What is it? 

In the grimdark dystopian future orks, trolls, elves, and all kinds of creatures of legend have returned to earth and Mega Corporations rule the world hiring mercenaries to wages secret wars against each other. And that’s the essence of Shadowrun. It’s D&D in the future and instead of plunder dungeons you’re plundering trade secrets. For the most part, anyway.

Why did I buy it?

An acquaintance, a friend of a friend, introduced me to Shadowrun back in high school. He wasn’t part of my regular AD&D Second Edition group, but seemed friendly enough, and some of my players and I were looking for a different RPG to play. And this acquaintance was more than willing to run. And so he did.

He gave us all pregenerated characters; all we had to do was some finishing touches and give them names. I still have my Elfin combat mage character sheet (see the above picture).

I don’t recall much about that first session. Somebody played a Street Samari. Somebody else ran a troll. We shot up some ghouls in the Wastelands of Seattle. The adventure ended with a vampire CEO trying to escape via a helicopter. We shot down the helicopter and riddled the vampire with bullet holes.

It looked like a promising campaign, but in retrospect I’m not sure if the GM wanted us to be so trigger happy.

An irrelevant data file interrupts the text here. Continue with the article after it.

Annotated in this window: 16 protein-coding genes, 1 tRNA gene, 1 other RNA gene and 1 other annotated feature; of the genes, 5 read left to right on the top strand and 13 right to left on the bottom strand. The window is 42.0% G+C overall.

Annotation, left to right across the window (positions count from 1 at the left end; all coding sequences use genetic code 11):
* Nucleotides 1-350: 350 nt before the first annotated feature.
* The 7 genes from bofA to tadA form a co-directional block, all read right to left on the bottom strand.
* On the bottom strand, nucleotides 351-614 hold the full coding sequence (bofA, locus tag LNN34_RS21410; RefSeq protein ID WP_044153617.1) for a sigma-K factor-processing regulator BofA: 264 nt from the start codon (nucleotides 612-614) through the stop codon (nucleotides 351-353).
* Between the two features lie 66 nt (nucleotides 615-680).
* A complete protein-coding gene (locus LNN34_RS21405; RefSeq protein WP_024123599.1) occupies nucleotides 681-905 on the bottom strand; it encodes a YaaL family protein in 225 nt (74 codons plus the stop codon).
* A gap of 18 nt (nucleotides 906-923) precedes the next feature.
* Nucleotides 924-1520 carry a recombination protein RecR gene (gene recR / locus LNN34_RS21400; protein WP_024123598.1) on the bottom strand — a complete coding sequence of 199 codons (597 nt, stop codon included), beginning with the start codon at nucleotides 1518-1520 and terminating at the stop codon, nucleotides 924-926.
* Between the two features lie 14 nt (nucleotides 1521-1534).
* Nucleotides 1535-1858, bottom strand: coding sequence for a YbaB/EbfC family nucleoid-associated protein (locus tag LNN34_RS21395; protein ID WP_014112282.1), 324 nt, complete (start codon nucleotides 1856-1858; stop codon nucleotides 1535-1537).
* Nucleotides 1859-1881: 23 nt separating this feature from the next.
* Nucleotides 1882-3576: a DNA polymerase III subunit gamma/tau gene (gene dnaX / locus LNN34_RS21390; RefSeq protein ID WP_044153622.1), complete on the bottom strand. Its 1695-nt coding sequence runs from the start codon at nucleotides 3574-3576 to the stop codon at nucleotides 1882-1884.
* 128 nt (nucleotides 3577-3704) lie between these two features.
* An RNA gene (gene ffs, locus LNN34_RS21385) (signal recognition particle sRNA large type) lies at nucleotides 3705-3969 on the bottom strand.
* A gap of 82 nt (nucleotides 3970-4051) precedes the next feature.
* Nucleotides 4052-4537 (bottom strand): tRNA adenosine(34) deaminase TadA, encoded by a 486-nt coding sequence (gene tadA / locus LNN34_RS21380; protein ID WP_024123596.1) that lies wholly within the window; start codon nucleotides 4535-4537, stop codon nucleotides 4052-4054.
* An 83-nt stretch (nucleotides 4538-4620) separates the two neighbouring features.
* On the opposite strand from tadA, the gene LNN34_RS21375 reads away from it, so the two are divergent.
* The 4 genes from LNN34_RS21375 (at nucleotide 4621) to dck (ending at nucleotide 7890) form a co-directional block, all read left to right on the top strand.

Two sessions later the GM folded the campaign. We played through part of what he called an advanced adventure. Our Shadowrun adventure took us to Hawaii, but he said we couldn’t take any weapons. But when our characters arrived in Hawaii one of the GM’s NPCs showed up with a few cases of dissembled guns.

Why didn’t you guys take apart your guns? 

Uh… you said we couldn’t take weapons? 

Well… dissembled guns aren’t weapons. Duh!

And so the Shadowrun corebook sat on my shelf until college, which was the next (and last) time I played the game.

Near the end of my first Fall Semester, the roommate of an acquaintance (do you follow me here?) offered to run a the first session of a new campaign. Great! My college RPG friends looked forward to it.

This GM ran exactly one session. We created our characters. We met Mr. Johnson, the anonymous corporate guy who gave us our mission and I don’t remember what else happened. But I remember the game being far better than what I’d played in High School.  We looked forward to beginning the campaign in earnest come spring.

He even loaned me two books: The Street Samauri Catalog  and The Grimoire.

I never saw the GM again.

Nobody did–except for his roommate, who said he moved out and quit school on the very first day of spring semester. And I had no means of contacting him. Nobody did. We never exchanged contact information.

Why did I sell it? 

Dear Jeremy/Justin/Jason (???):

If you’re reading this, I held on to your books as a long as I could. But at some point I needed some grocery money and so they ended up on The Used Book Store pile. If it makes you feel any better, so did my copy of the Shadowrun (Second Edition), and I never played Shadowrun after your game which was the best Shadowrun I’ve ever played (though I don’t recall why).

–Stelios.